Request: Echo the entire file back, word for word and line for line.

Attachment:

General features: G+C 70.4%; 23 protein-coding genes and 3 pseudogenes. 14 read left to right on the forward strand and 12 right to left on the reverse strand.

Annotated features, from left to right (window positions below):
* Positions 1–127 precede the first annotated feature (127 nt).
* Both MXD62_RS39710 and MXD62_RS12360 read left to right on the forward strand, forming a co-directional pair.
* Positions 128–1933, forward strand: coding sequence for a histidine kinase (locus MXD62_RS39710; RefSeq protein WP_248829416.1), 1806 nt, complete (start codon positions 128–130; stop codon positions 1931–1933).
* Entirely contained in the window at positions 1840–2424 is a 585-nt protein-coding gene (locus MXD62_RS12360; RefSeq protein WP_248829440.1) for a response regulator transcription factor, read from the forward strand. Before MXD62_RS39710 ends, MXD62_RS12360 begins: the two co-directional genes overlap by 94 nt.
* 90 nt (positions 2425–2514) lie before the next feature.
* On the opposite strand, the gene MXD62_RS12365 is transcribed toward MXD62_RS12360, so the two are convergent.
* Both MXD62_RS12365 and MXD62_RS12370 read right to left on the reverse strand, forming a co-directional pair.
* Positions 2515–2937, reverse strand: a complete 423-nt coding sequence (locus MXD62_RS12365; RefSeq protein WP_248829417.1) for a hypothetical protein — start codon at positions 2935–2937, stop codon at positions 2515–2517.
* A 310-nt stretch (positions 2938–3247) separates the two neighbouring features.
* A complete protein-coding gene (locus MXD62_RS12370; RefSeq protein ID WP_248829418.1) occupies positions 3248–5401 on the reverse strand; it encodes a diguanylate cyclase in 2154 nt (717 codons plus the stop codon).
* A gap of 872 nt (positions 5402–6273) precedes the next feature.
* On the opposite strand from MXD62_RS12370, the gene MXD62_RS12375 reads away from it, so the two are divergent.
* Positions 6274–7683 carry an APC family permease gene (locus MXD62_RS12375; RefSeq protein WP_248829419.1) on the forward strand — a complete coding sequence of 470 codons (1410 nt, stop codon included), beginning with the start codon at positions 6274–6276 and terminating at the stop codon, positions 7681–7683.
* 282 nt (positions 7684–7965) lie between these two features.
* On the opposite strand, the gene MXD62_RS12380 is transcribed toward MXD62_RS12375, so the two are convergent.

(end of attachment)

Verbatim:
General features: G+C 70.4%; 23 protein-coding genes and 3 pseudogenes. 14 read left to right on the forward strand and 12 right to left on the reverse strand.

Annotated features, from left to right (window positions below):
* Positions 1–127 precede the first annotated feature (127 nt).
* Both MXD62_RS39710 and MXD62_RS12360 read left to right on the forward strand, forming a co-directional pair.
* Positions 128–1933, forward strand: coding sequence for a histidine kinase (locus MXD62_RS39710; RefSeq protein WP_248829416.1), 1806 nt, complete (start codon positions 128–130; stop codon positions 1931–1933).
* Entirely contained in the window at positions 1840–2424 is a 585-nt protein-coding gene (locus MXD62_RS12360; RefSeq protein WP_248829440.1) for a response regulator transcription factor, read from the forward strand. Before MXD62_RS39710 ends, MXD62_RS12360 begins: the two co-directional genes overlap by 94 nt.
* 90 nt (positions 2425–2514) lie before the next feature.
* On the opposite strand, the gene MXD62_RS12365 is transcribed toward MXD62_RS12360, so the two are convergent.
* Both MXD62_RS12365 and MXD62_RS12370 read right to left on the reverse strand, forming a co-directional pair.
* Positions 2515–2937, reverse strand: a complete 423-nt coding sequence (locus MXD62_RS12365; RefSeq protein WP_248829417.1) for a hypothetical protein — start codon at positions 2935–2937, stop codon at positions 2515–2517.
* A 310-nt stretch (positions 2938–3247) separates the two neighbouring features.
* A complete protein-coding gene (locus MXD62_RS12370; RefSeq protein ID WP_248829418.1) occupies positions 3248–5401 on the reverse strand; it encodes a diguanylate cyclase in 2154 nt (717 codons plus the stop codon).
* A gap of 872 nt (positions 5402–6273) precedes the next feature.
* On the opposite strand from MXD62_RS12370, the gene MXD62_RS12375 reads away from it, so the two are divergent.
* Positions 6274–7683 carry an APC family permease gene (locus MXD62_RS12375; RefSeq protein WP_248829419.1) on the forward strand — a complete coding sequence of 470 codons (1410 nt, stop codon included), beginning with the start codon at positions 6274–6276 and terminating at the stop codon, positions 7681–7683.
* 282 nt (positions 7684–7965) lie between these two features.
* On the opposite strand, the gene MXD62_RS12380 is transcribed toward MXD62_RS12375, so the two are convergent.